However, after I installed a laser mouse (quite sensitive to motion) this machine was waking from sleep (and showing the login screen) every time I set down my coffee mug with a thud, nudged the mouse with my elbow, or .. sneezed. It started to feel like it was going to wake up if I looked at it sideways..

This got rather annoying as for some reason, my logon screen (aka “welcome screen”) did not show the red shutdown options button. And I would have to enter my password and sign in, just so I could tell the machine to go back to sleep. This got quite tiresome quite quickly. I should be able to just click on (go back to) Sleep. What I wanted was this:

Which for some reason was not showing.

I went into Regedit, and found that my computer was – indeed – set to show the “shutdown options” button, but was ignoring it. Computers!

So what I did was disable it (set the 1 to a 0) and then enabled it again, and this time the “enable” setting ‘took’ (was recognized) and my “go back to sleep button” was restored — no more typing in my password every 3 minutes..!
This is quite often true with machines: disable, then re-enable (a kind of ‘reboot’) clears up the problem.

Should your power options button be missing from your log in screen, and you want it back, this web page has the How To — I recommend you use the second method. Advanced users (comfortable with editing the Registry) can easily do the 3rd method. The first method only works if you have Ultimate Editions. The tutorial is here.

(Conversely, you might want to ‘disable’, and “hide” the red power button.. say, if you had kids..)

Today’s reco’s:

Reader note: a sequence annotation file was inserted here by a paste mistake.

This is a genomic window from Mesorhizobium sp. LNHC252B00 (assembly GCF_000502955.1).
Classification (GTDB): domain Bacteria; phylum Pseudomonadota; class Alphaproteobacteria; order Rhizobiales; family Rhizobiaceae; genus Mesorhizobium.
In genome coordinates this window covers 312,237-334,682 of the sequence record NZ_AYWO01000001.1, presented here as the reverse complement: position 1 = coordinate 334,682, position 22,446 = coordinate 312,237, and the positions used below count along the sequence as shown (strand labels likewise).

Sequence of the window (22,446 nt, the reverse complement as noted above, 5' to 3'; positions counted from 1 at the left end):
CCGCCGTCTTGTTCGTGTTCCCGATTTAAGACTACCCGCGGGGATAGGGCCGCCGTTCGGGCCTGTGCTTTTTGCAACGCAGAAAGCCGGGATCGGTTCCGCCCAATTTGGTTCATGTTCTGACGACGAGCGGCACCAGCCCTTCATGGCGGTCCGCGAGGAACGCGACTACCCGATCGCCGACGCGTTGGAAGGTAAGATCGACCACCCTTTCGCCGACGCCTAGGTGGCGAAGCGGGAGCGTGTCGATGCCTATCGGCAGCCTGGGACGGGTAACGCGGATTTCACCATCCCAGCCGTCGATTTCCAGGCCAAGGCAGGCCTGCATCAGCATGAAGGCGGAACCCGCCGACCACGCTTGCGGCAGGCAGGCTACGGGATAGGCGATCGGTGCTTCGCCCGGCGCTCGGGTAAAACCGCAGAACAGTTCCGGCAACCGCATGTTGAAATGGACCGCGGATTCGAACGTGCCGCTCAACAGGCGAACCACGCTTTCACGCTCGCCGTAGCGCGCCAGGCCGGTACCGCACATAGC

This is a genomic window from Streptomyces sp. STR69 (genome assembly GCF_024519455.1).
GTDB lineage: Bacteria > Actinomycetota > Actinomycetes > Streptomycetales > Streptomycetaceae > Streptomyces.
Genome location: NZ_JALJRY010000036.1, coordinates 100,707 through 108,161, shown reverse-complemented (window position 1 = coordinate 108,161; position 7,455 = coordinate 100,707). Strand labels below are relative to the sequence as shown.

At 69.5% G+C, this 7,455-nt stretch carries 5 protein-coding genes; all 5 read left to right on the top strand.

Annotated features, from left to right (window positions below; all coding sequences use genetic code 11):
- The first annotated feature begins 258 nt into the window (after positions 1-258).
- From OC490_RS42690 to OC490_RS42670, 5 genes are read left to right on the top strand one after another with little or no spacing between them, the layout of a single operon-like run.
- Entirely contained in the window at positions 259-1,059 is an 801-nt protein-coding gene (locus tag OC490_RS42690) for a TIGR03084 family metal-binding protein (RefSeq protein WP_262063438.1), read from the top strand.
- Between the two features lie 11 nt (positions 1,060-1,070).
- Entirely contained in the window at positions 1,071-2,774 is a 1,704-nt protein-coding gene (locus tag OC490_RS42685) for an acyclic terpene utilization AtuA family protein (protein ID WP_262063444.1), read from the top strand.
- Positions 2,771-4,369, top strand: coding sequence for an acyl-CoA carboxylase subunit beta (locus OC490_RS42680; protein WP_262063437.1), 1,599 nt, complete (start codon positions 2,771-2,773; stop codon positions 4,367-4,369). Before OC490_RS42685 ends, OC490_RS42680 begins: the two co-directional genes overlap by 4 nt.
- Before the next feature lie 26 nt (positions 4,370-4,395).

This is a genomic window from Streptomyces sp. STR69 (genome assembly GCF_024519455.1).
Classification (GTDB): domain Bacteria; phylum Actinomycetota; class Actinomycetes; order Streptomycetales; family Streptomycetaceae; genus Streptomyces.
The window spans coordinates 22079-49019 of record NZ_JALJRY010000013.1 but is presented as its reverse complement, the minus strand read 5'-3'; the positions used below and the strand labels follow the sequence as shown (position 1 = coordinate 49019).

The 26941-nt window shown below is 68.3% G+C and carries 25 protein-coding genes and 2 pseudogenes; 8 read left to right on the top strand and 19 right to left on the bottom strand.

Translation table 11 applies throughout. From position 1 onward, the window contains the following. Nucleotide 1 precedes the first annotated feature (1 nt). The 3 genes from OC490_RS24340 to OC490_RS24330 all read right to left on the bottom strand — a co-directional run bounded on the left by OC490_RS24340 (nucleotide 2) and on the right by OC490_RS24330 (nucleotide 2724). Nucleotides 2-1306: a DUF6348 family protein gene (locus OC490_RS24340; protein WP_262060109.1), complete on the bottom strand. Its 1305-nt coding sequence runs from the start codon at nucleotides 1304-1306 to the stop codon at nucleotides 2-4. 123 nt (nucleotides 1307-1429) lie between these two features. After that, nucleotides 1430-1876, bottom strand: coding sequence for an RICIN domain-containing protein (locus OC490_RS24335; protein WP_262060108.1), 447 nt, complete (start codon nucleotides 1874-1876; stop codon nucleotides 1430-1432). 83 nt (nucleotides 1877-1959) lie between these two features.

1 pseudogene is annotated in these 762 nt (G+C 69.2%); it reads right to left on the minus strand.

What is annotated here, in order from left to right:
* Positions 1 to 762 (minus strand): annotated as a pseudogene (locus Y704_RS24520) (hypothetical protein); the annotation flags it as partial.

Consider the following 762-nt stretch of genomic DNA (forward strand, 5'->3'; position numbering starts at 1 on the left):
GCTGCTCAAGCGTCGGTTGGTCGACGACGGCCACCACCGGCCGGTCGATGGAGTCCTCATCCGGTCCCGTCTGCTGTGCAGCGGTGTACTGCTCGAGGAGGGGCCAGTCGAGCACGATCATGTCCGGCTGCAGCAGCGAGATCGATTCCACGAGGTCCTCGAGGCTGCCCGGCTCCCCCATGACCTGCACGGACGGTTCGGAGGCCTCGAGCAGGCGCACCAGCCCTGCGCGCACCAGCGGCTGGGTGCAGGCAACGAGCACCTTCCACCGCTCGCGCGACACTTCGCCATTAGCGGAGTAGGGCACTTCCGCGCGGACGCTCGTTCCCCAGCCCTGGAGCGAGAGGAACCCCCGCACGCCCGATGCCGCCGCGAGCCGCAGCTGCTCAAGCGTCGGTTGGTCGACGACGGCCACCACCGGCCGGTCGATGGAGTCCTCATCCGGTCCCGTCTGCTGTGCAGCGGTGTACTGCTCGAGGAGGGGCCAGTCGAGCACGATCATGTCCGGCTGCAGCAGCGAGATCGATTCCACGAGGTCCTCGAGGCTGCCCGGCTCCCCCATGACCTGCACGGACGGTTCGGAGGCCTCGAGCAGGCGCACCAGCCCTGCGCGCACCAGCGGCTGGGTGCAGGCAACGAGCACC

Big News This Past Week That Will Impact the World of Computing As We Know It

HP single-handedly destroys non-iPad tablet market

After getting a taste for $99 tablets, will consumers continue to stomach $500 price tags? Read more..

Today’s quote:The better I get to know men, the more I find myself loving dogs.” ~ Charles de Gaulle

Copyright 2007-2011 © “Tech Paul” (Paul Eckstrom). All Rights Reserved.


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August 22, 2011 Posted by | advice, computers, how to, PC, tech, Vista, Windows 7 | , , , , , , , | 2 Comments

How To Free Up Space On Your Computer (and Make It Run ‘Better’)*

And Some Saturday Fun, Too.

The simple and handy Disk Cleanup Tool has been a part of Windows since Windows 95. Today I am going to demonstrate how to use it, and explain why you should.

Tip of the day: Use the Disk Cleanup tool to — in a single step — free up disk space, empty your Recycle bin, “compress” old files, and remove the “temporary” Internet files that your machine picks up while browsing and downloading (improving your privacy/security); and, optionally, remove unused Windows “components” and installed programs.

If that sounds like lot a lot, it is. And it surprises me that Microsoft buries this useful tool under a series of menus — it would make sense to me to have a “one-button clean up” icon in Quick Launch, or on the desktop,.. or in the Start Menu.

As with most Windows items, there’s five or six different methods for getting to the same place, but the route I take is to open My Computer (just “Computer” in Vista/Windows 7) which is usually found by clicking the Start button.

mypc.jpg

Locate, and right-click on your hard drive icon, which typically is labeled “Local Disk (C:)”, and then click on the “Properties” menu selection as shown above.

Now the hard drive’s Properties window will open to the “General” tab, which regular readers of this series will recognize, as shown below.

props.jpg

Click the “Disk Cleanup” button, and a window will open that shows the progress as the tool scans your drive for files that it can safely remove for you…

calc.jpg

When the scan is finished, Disk Cleanup will present you with a list of the results –by category – which will show you the amount of space you can recover. This list of categories is selectable via checkboxes, and some are selected for you by default.

dc_opts.jpg